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4 • July 2018 • UPBEAT TIMES, INC. L


Eat Well & Prosper: “BOSTON BAKED BEANS” by Executive Chef Ron Skaar of Redwing, Mn. ~ ronskaar@comcast.net


ong before recorded history, for thousands


of years, dried beans have helped sustain human life. Legumes have long been a substitute food to the protein rich, yet more expensive animal


food. They are


espe-


cially prev- alent in the cuisines


of Asia, Central


and South America


and the


Mediterranean. Roman legions relied heavily on beans because they were easy to store and trans- port. Beans were so revered by the Romans that royal families derived their surnames from the Latin names for legumes, i.e. Fa- bius from the Fava bean and Ci- cero from the Chick pea. Ancient Peruvian pottery pic-


tures Indians holding beans in one hand and corn in the other. Nearly every type of edible bean grown today has been found in antiquat- ed Incan graves. The ones used to make baked beans are all native to South America.


These same beans were introduced to Europe around 1528. Throughout the Middle Ages, beans became a staple food of Northern European coun- tries. Some traditions say sailors, visiting the south of France, bought cas- soulet and enjoyed the white bean stew with fresh and salted meats, while on board ship. In the New World, beans became an important protein source when game was scarce. In the United States and Canada almost all the dried beans we eat are descendants of the common bean that was cultivated over


7,000 years ago, in South Amer- ica.


Baked beans are believed to be based on a Native American dish in which they were cooked with animal fat and maple syrup. The


This dish and method became a stable at logging camps in New England.


The Pilgrim settlers


spent most of their Sunday’s at church, obeying the rest and wor- ship rules of the sabbath. Beans were cooked on Satur- day night and left in the warm oven overnight to become a simple super on Sunday. Boston be- came the center of rum production during co- lonial time, and molas- ses was a plentiful by product of its making. Molasses became the economical sweetener of choice and began to be added to the baked bean recipe, along with


Iroquois, Narraganset, Penobscot and other east coast tribes soaked navy beans, mixed them with bear fat and maple syrup, then slow cooked them over embers in earthen or deer skin pots.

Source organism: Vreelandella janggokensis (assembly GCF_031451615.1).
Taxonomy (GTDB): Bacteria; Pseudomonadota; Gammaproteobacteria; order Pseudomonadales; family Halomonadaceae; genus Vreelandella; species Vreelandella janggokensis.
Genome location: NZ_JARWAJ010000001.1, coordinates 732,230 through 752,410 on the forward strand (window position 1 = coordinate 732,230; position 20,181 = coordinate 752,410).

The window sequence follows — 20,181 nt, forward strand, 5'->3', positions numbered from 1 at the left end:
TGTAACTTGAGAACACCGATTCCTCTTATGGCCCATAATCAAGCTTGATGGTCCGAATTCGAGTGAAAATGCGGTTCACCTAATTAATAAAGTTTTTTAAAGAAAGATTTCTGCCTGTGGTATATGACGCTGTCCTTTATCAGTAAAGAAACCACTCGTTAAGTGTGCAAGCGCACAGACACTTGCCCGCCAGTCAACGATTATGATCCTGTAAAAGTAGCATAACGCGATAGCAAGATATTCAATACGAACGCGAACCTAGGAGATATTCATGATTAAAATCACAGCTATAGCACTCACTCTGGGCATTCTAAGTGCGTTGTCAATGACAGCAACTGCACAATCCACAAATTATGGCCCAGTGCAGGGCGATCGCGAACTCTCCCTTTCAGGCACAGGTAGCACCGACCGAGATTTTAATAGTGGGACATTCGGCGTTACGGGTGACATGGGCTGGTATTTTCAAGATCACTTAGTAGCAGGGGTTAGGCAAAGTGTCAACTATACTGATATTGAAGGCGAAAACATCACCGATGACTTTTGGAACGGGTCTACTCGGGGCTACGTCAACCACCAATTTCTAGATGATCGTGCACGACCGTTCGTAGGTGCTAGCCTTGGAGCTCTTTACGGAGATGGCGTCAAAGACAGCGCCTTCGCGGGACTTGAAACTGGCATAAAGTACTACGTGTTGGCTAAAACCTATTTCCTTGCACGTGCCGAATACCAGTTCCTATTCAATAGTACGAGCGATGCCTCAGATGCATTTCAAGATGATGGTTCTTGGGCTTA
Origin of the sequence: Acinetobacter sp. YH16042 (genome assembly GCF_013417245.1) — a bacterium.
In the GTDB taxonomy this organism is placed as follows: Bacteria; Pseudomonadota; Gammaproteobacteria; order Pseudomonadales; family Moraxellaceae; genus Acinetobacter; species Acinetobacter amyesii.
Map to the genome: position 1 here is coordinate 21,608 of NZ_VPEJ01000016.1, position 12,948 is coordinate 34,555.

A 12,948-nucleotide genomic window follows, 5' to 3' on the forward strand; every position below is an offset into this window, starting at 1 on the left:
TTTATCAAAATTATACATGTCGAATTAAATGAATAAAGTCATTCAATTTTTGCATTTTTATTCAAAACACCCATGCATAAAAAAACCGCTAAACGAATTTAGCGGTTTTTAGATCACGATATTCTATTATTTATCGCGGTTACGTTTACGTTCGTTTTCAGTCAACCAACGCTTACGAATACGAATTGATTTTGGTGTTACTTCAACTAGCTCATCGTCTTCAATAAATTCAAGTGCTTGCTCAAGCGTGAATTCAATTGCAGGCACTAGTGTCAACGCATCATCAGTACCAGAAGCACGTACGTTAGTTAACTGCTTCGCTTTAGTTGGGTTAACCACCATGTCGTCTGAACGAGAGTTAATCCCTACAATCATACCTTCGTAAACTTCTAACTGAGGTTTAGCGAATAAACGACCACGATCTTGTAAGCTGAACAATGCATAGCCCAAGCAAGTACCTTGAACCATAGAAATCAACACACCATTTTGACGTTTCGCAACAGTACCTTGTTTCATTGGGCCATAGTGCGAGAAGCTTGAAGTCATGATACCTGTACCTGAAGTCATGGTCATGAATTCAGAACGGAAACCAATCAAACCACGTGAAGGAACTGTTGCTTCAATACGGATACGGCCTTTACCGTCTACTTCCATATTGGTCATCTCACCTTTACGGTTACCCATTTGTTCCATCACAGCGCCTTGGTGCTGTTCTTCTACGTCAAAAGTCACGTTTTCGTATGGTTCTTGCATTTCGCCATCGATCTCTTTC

salt pork. Voila, Boston baked beans are born.


Canned beans were one of the


first convenience foods available. By 1886, Heinz is selling tins of tomatoey baked beans as a pricey foreign delicacy at the Fortnum & Mason store in London. Beans in tomato sauce over toast soon be- came a part of every upscale Eng-


EW & P Recipe July 2018


BOSTON BAKED BEANS


Ingredients:


4 ounces salt pork, trimmed of rind and cut into 1/2 inch cubes 2 ounces (2 slices) bacon, cut into 1/4 inch pieces


1 medium onion, chopped fine


1/2 cup plus 1 table spoon mild molasses


11/2 tablespoons spicy mustard


1 pound (2 1/2 cups) dried small white beans, picked over


Salt 9 cups water


1 teaspoon cider vinegar Ground black pepper


Directions:


Adjust oven rack to lower- middle position and heat oven to 300 degrees. In a large Dutch oven over medi- um heat sauté salt pork and bacon until lightly browned, about 7 minutes. Add onion, continue


to


lish, Scottish and Irish breakfast. Heinz, Campbell’s, Van Camps, B & M and Bush’s all produce baked beans with the sweet-savory fla- vor we prefer in the States. Bush’s adds mustard for tang to all of it’s products, which is stan- dard along the Eastern seaboard. My mom always added extra brown sugar and molasses to her favored B & M brand.


Beans are an excellent source of protein and dietary fiber. Cooking dried beans for an extended time helps avoid any gastrointestinal problems. July is our national month to celebrate baked beans.


4 • July 2018 • UPBEAT TIMES, INC. cook, stirring


occasionally, until onion is softened. Add the 1/2 cup molasses, mustard, beans, 1 1/4 teaspoons salt and wa- ter, bring to a boil. Cover the pot and set in oven. Bake until beans are tender, about 4 hours, stirring once after 2 hours.


Remove lid and continue


to bake until the liquid has thickened, 1 1/2 to 2 hours longer. Remove from oven, stir in additional 1tablespoon molasses, the vinegar and salt and pepper to taste. Serves 4-6.


“Do not fear to be eccentric in opinion, for every opinion now accepted was once eccentric.” ~ Bertrand Russell


Chef Ron


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